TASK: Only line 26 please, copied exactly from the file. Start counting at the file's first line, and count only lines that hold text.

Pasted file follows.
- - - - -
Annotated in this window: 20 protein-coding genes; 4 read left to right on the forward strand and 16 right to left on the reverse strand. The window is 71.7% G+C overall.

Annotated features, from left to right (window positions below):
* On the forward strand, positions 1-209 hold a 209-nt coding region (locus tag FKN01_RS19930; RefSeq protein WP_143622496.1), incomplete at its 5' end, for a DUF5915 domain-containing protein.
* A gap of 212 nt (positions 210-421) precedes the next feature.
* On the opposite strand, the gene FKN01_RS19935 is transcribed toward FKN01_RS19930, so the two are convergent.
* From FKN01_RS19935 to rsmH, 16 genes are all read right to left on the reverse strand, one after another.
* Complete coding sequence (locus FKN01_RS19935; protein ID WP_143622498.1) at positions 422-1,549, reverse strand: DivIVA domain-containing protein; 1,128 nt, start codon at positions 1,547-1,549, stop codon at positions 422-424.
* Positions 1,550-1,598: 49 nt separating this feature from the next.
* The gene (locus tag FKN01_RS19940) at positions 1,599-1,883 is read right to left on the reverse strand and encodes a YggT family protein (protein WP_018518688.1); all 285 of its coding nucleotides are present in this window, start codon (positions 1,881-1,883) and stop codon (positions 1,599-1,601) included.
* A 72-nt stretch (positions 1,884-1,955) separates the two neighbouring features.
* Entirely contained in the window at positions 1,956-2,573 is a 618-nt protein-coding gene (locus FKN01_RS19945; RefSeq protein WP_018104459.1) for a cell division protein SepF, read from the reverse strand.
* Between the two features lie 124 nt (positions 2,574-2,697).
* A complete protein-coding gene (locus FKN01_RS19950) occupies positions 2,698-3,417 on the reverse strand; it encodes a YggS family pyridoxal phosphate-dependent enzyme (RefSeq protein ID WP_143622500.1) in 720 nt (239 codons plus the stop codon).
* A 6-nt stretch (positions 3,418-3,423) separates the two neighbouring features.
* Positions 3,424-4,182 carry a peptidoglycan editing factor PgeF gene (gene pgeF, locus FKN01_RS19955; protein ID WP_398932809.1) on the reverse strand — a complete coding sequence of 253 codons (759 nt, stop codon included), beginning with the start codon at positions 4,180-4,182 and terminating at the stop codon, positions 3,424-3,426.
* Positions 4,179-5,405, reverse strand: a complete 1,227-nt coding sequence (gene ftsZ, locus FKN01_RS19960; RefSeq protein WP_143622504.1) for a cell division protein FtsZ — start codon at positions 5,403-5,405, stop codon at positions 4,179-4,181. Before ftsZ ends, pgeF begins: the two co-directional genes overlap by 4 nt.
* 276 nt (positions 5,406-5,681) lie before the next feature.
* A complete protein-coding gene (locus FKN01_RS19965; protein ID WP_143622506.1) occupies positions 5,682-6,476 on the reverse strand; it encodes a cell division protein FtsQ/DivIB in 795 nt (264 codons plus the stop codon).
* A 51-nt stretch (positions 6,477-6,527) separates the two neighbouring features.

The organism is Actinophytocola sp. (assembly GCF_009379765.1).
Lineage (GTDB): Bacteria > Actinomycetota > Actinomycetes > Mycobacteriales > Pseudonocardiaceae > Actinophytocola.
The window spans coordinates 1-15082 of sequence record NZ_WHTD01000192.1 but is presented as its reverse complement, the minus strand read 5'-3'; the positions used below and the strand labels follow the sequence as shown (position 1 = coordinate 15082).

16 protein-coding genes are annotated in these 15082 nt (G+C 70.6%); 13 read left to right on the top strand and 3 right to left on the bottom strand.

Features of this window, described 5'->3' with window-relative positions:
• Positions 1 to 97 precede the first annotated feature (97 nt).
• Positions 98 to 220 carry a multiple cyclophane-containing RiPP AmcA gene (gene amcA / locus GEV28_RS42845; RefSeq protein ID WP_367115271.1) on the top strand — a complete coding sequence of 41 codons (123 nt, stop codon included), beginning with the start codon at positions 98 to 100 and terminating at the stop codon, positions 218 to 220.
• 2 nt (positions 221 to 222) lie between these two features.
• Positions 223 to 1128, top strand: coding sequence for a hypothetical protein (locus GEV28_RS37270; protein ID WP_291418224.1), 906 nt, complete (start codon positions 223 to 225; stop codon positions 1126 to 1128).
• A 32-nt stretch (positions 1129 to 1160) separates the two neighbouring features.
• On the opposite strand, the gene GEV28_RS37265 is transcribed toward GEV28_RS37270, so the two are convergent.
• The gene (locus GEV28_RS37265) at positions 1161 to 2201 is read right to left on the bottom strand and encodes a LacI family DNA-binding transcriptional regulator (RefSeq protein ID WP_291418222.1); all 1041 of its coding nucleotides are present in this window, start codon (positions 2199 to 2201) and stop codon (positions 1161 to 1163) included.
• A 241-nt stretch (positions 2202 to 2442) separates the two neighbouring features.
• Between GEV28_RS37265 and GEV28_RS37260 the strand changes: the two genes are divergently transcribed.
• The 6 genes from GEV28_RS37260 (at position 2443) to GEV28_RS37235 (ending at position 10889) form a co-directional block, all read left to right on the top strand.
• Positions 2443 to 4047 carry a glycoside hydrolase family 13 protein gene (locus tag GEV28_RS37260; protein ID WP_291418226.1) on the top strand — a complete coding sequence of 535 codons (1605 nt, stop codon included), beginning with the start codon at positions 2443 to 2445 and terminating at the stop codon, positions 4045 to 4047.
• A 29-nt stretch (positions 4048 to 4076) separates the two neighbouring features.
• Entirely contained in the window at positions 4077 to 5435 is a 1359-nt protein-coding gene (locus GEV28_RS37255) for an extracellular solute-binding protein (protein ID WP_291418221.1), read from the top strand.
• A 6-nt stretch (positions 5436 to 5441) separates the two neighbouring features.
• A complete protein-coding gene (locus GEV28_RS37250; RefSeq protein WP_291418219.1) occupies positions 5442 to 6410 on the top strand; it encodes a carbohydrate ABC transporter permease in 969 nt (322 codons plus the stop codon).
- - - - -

• Positions 98 to 220 carry a multiple cyclophane-containing RiPP AmcA gene (gene amcA / locus GEV28_RS42845; RefSeq protein ID WP_367115271.1) on the top strand — a complete coding sequence of 41 codons (123 nt, stop codon included), beginning with the start codon at positions 98 to 100 and terminating at the stop codon, positions 218 to 220.